Guest Post: A camping disaster turned into a lifelong learning experience

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A camping disaster turned into a lifelong learning experience

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A few years ago, during my college summer break, me and a group of my second year classmates went to out to the Colorado country for a 5 day long camping trip. Colorado is a beautiful state and a great option for hiking and camping, with both nature and wildlife.

We studied at the Colorado State University and the hiking spot we chose was a few hours away and it was perfect as we didn’t want to drive out too far.We knew that Colorado country is home to black bears so we had already made sure to check out the details of our camp site and we were told that bear and human contact is rare and very much preventable. Black bears can be dangerous if they come near humans although their attacks are almost always made as a defensive action and as a species black bears are not generally aggressive.

We carefully read the instructions displayed on the signs boards and also mentally revised them while walking up to the site where we grounded our tents.

When camping in bear territory, it’s important to never leave food, toiletries, or anything else that has an aroma or smell to it, outside in the camping ground or even in the tents where you sleep. Even if the things are boxed up, it won’t work unless the boxes have been sealed off properly to not allow too much smell to leak out an fill the surrounding air. We actually followed up with an instruction video by the Colorado Parks and Wildlife Department, which a group of campers that we met on the way shared with us. We didn’t have any of the bear resistant containers at our side but we knew from research that cars are also safe as long as the food is properly hidden away and covered.

All was going well as we set up our camps, hiked around the area a bit and started our fire at around 7 in the evening. We made macaroni and cheese which was so delicious for our starving tummies after a long exhausting day and laughed and shared storied as we finished it. As darkness approached, we collected all of our left over mac and cheese carefully in a single container, packed it up and locked it carefully in the car., because we didn’t want to create any unnecessary food waste especially since we still had four more days to go.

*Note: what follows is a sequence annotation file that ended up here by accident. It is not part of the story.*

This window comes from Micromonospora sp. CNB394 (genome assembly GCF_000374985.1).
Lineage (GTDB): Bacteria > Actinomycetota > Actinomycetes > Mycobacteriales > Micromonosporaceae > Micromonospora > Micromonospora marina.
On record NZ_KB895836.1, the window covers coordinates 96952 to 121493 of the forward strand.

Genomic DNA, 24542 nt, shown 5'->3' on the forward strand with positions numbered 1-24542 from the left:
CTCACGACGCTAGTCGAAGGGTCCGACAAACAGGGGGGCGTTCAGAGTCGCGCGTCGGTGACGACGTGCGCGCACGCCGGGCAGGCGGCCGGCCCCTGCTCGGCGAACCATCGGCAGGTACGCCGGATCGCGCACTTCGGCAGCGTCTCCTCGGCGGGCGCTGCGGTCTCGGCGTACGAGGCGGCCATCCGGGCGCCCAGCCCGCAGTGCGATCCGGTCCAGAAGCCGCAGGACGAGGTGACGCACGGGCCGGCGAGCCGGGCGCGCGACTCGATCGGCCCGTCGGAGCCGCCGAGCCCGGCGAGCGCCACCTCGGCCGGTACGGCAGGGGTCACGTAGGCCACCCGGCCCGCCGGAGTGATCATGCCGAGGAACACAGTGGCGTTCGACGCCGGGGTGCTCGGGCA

The five of us, two boys and three girls, then went for a short walk under the bright moonlight before sleeping. After about 20 minutes, we headed back to our camp ground and upon reaching the site, couldn’t believe what we saw. Our tent was all pulled out and torn from all ends.

And right in front of our eyes and at the spot where our fire was, which we turned off before leaving as we had our torches so we didn’t need it anymore, there was a huge black bear with its slick coat and shiny eyes, reflecting the moonlight, staring right at us.

We froze where we stood, all freaked out. The bear started moving towards us and my friends started to swerve and pray in fear. We couldn’t even run to the car as the bear was bang right in front of it, next to the remains of our tent.

Then somehow, one friend Jake remembered that we can scare the bear by darting rocks at its way so he told us to do that and one by one all of us started doing that while flashing our torches around it. We also started clapping and thumping with our feet very loudly creating lots of noise. This behavior I assume made the bear feel intimidated and he stopped moving towards us. Then I remembered that we can flap our hands in the air to let him know that we are humans and this is our territory, something which I read on the internet. I quickly started doing that and made the group do the same. Eventually after about 7-8 minutes of this whole fiasco the bear glanced around a few times quickly and then started running in the opposite direction.

We were relieved to see that the humungous mammal was finally gone but the devastation which it has caused on the site was irreversible as our tent was totally broken and torn. Only after coming back to the city I read this precious bear proofing your campsite guide which we should have looked up earlier.

We were glad that the bear hadn’t attacked our car and damaged it. Even though we had followed all the instructions, we made one grave mistake, which was leaving the fresh camp site behind unattended, in the night. I think the bear was hungry and it was probably watching us from far away. I am pretty sure if we wouldn’t have left the site, the bear wouldn’t have come. But because it saw us leave it, decided to check the place out because it would have definitely smelled the food there earlier.

Although we were so thankful to have made it past the incident without any harm our exciting camping trip had to come to an end there and then as our tent was not usable. We knew that it’s also sometimes safe to sleep out in the open but we were pretty uncomfortable with the spot as we knew bears were in the area so we cleared up the space, got into the car and drove off in the middle of the night.

Our camping disaster was truly disappointing but it definitely taught us an important lifelong lesson; never to take nature lightly and always come extra prepared. If we had packed an extra tent, and then something like this had happened, who knows we could have probably talked ourselves into staying the night and the day after at least or just move a little further away to a new spot and camp all over again.

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